Monday, November 28, 2016

A depressing post about graduate student (and postdoctoral) mental health

This is a depressing post about mental health. I'd love it if you were to give me advice on this; if you don't want to read it, I won't be offended.

In the past two months, a very prominent department of chemistry in the United States reported the deaths of a graduate student and a postdoctoral fellow to its members. There have been no media reports.

In the past two years, another very prominent department of chemistry in the United States also suffered a death of one of its graduate students. There were also no media reports.

I'd like to ask for some advice here about my obligations to the families of the deceased, the affected department and the broader chemistry community in situations like this, especially those where it is clear that the cause of death was neither natural causes or foul play.

I believe I owe the families of the deceased and the affected department a sufficient period of time to mourn, privacy, discretion and fairness. If I were in such a situation, that's what I would ask of myself.

I believe that I owe the broader chemistry community accuracy, a certain level of transparency and a long-lasting record of those who have entered academia in the flower of their youth and died, potentially due to the mental health strains of graduate school. To even begin to try to solve a problem (or see if we have a problem at all*), you have to see how big the problem is - and I assert that we have no idea. Silence doesn't seem to be helpful, either.

Readers, I am open to your opinions on this, including the opinion that I am not a mental health professional and that publicly recording these deaths in any form may encourage suicidal ideation on the part of vulnerable graduate students and postdoctoral fellows. I want to do the right thing, and blogging about this may not be the right thing.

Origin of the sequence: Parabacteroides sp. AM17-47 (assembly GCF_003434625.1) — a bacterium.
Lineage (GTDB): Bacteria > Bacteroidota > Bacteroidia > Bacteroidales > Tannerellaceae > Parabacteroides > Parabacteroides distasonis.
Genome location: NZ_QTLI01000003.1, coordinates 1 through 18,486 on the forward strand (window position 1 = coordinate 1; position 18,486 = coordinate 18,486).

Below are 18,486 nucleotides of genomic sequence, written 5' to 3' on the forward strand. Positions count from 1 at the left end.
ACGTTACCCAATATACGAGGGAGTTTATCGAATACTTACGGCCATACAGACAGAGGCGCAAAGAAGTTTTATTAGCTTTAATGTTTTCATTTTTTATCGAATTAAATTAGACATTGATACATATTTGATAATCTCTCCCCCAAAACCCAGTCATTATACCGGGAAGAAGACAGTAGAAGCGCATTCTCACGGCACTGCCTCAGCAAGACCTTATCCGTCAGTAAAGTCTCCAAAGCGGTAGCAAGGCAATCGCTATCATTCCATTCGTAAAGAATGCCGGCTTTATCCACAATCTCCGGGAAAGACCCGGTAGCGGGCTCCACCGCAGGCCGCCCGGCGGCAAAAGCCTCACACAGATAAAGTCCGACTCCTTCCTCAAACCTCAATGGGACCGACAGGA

Important links: The National Suicide Prevention lifeline, warning signs of suicide

*We have no statistics about the relative rate of suicides amongst graduate students versus the general population. 

35 comments:

  1. It's been a while since I read up on this, but reports of specific suicides tend to lead to an increase in the suicide rate in the area where the reports are made. It's essentially concluded to be causative at this point. Therefore as a matter of journalistic ethics, news organisations refrain from reporting on suicides, and various mental health organisations have guidelines on how to report on them in the least harmful way.

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    1. A helpful resource to me on this was this website: http://reportingonsuicide.org/

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  2. There's a strong culture of silence in academia, and I'm not surprised that these incidents were kept quiet.

    When I was in grad school, I used to think about stepping in front of a truck as I would wait for the bus every day, and it probably would have been written off as an accident if I had done it. A friend of mine who got his PhD at another school told me a story of a classmate who died under similarly ambiguous circumstances that could have been suicide or an accident (my friend suspects it was a suicide, but can't prove it).

    It will probably be difficult to measure reliable statistics on grad student suicide, both because of the difficulty of proving cause and the unwillingness of faculty members to confront anything that might embarrass their department.